Newest Review: ... most famous work. In my opinion it is certainly his most potent. Heart of Darkness is the 2nd of 3 books written by Conrad that make use ... more
A fantastic read from Joseph Conrad
Heart of Darkness - Joseph Conrad
Member Name: millwallcris1885
Heart of Darkness - Joseph Conrad
Advantages: Marlow's compelling narration
Disadvantages: Its only 110 pages
About the Author
Joseph Conrad was born in the Ukraine in 1857, the son of Polish parents. Both his parents were prominent figures in the Patriotic Polish movement and as a consequence of this were exiled to the far northern province of Volgda. Their crime was "conspiring" against the imperialist Russians.
By the age of 11, Conrad had seen the death of both his parents and was left in the care of his uncle.
At 16, Conrad realised his dream of going to sea. For 4 years he restlessly travelled the world and ran up enormous gambling debts as he went.
After this period, Conrad attempted a grizzly suicide by shooting himself in the chest. Fortunately the bullet missed his heart by an inch and Conrad survived.
In 1878 he joined the Merchant Navy and served there for 16 years. In 1886 he gained full British Citizenship and settled in England by the end of 1894.
Heart of Darkness is based on the pain and suffering that Conrad witnessed first hand during his own trip to the Congo in 1890.
Conrad died in 1924 leaving behind him a literary legacy that helped to shape and define the Modernist movement.
Heart of Darkness is arguably Conrad's most famous work. In my opinion it is certainly his most potent. Heart of Darkness is the 2nd of 3 books written by Conrad that make use of Marlow as their narrator (the other two being 'Youth' and 'Lord Jim').
The novella begins with Marlow sat aboard a ship idling on the banks of the Thames just outside London. Marlow's assertion that "this to has been one of the dark places on earth" sets the tone perfectly for what has been referred to as "the first Modern novel of the Twentieth Century".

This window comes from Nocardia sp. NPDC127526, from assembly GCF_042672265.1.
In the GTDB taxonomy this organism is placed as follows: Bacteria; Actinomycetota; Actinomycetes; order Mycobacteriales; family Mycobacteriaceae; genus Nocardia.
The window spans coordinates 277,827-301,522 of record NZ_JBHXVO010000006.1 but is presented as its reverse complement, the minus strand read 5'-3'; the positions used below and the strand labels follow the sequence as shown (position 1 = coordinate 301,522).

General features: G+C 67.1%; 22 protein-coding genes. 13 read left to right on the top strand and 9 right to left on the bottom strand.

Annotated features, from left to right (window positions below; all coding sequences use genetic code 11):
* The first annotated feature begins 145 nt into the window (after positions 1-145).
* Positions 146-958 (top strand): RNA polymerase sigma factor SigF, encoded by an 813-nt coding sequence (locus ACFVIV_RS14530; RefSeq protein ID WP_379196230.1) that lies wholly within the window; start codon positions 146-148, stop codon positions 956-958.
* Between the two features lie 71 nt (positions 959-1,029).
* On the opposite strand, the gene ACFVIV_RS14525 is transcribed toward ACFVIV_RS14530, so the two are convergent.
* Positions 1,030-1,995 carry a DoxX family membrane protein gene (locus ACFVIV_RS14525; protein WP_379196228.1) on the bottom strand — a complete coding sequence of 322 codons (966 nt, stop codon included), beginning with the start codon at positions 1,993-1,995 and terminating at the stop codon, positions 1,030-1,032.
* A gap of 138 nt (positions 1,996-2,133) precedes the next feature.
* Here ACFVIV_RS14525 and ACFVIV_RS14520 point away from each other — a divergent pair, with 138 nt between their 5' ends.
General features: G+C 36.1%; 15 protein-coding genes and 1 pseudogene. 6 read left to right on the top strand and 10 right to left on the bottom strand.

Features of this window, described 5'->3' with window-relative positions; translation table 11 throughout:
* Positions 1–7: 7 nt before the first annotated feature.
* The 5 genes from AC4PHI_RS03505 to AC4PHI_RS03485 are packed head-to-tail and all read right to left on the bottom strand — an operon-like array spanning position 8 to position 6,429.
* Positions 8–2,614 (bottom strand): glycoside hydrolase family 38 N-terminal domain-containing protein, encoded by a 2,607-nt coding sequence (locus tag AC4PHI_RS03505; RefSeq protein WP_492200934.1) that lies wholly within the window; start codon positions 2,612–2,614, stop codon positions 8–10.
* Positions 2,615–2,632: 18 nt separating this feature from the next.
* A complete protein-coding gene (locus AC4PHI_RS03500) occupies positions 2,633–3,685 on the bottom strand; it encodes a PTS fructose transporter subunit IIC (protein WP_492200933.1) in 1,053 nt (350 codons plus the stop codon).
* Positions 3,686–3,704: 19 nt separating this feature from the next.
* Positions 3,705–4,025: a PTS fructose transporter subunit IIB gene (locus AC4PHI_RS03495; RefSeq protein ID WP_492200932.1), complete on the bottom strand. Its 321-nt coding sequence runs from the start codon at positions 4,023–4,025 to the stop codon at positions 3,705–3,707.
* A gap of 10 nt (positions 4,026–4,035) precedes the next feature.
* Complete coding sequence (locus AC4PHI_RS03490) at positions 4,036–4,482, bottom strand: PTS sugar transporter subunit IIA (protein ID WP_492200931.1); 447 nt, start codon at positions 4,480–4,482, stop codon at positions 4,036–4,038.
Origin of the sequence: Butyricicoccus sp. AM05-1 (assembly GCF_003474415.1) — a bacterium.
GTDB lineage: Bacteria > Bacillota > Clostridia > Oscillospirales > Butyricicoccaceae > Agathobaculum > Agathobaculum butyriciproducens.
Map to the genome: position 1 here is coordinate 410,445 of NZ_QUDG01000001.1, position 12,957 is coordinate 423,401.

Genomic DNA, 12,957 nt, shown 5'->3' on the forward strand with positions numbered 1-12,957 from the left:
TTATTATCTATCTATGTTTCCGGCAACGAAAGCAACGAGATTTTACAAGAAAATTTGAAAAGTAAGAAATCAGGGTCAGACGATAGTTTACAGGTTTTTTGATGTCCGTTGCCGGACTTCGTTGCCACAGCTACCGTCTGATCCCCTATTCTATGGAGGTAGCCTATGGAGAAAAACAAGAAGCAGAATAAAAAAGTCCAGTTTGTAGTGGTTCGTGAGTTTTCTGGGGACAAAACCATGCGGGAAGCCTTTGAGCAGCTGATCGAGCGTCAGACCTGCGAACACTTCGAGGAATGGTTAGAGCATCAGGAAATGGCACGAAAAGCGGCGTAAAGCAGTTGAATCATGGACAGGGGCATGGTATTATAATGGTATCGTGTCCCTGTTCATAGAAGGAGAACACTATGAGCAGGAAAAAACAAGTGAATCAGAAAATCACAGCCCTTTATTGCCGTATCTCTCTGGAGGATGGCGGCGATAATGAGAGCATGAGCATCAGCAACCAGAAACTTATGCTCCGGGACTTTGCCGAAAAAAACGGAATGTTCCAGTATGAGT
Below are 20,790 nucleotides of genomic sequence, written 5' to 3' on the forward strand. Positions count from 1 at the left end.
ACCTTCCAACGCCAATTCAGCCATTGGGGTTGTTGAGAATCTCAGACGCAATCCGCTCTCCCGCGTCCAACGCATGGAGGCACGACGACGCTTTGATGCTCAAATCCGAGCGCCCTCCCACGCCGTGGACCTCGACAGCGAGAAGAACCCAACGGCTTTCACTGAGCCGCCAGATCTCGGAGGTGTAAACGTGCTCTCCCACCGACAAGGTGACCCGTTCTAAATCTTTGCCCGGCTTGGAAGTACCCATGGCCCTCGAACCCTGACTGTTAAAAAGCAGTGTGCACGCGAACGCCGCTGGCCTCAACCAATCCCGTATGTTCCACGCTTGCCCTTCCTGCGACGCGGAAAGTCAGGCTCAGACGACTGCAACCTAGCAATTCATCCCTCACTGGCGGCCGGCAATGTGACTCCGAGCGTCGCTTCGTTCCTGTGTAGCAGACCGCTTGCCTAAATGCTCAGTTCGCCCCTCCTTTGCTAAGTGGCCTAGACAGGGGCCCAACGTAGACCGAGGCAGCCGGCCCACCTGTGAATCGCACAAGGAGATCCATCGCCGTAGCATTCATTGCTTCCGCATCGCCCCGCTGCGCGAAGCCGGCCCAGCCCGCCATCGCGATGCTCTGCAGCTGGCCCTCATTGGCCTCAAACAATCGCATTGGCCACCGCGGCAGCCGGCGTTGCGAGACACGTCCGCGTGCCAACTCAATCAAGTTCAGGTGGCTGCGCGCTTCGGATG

Marlow recounts his narrative retrospectively from his vantage point aboard the ship. Along with him on deck are a lawyer, an old sea captain and other merchant sailors and Conrad draws the reader in to this group, making them feel that they are right there, hanging on Marlow's every word.
The narrative follows Marlow's journey as a riverboat captain through the very heart of colonial Africa. His experiences are focused in the Belgian administered territories (probably modern day Congo), but Marlow's stinging indictment of Colonialism reflects on all the European players.
The momentum of the text is dictated by Marlow's mission to first meet and then rescue the rising star of Belgian Colonialism, Mr Kurtz. Along the way, Marlow's mission is hampered by the sickening ignorance, greed and inefficiency of his European employers; traits which almost cost him his life.
After months of subterfuge and trickery, Marlow eventually makes it up-river to the station where Mr Kurtz is employed. When Marlow does meet the Ivory trade's leading man, he is shocked at what he finds. In Kurtz the reader can see the effects of ambition and desire removed from the shackles of compassion and accountability. Marlow is presented with a man who has been wildly successful but has been driven to near insanity by his inability to tame Africa's primal, atavistic spirit.
Safely back in the comfort of European civilisation, Marlow's reflections on his experiences are inconclusive and fleeting, yet they burn with a fierce indignation.
I have loved this book since the first time I read it almost 10 years ago. Since then I've read it at least 5 or 6 times from cover to cover and for me it improves with every read.
Marlow's narration is wonderfully insightful, as well as being tremendously entertaining. Marlow, or should I say Conrad, really does have the art of the 'seaman's yarn' down to a T. And yet this yarn is fundamentally different from what we might expect from a turn of the century text. It is angry, acerbic and vitriolic at the same time as being sensitive, compassionate and measured. Conrad does not reach any trite or easy conclusions at the close of Heart of Darkness and it is this honesty that is at the heart of the text.
Conrad wrote this book at the height of European Colonial expansion in Africa and Asia and was certainly pushing against the tide by criticising the British Empire (albeit obliquely). When Marlow says of his European neighbours "they wanted nothing more than to rip treasure out of the bowels of the land" he is making a statement about the human races own Heart of Darkness.
This is the yardstick against which all other books should be measured! If you only read one book this year, make it this one.
If, like me, 'Heart of Darkness' turns you into a Conrad addict, here are some of his other works to help you get your fix. The following list is by no means exhaustive, merely a snap shot of some of my favourites.
An Outpost of Progress (Short Story)
Youth (Short Story / Novella)
The Nigger of the Narcisus
Summary: I dearly love this book and would recommend it to everyone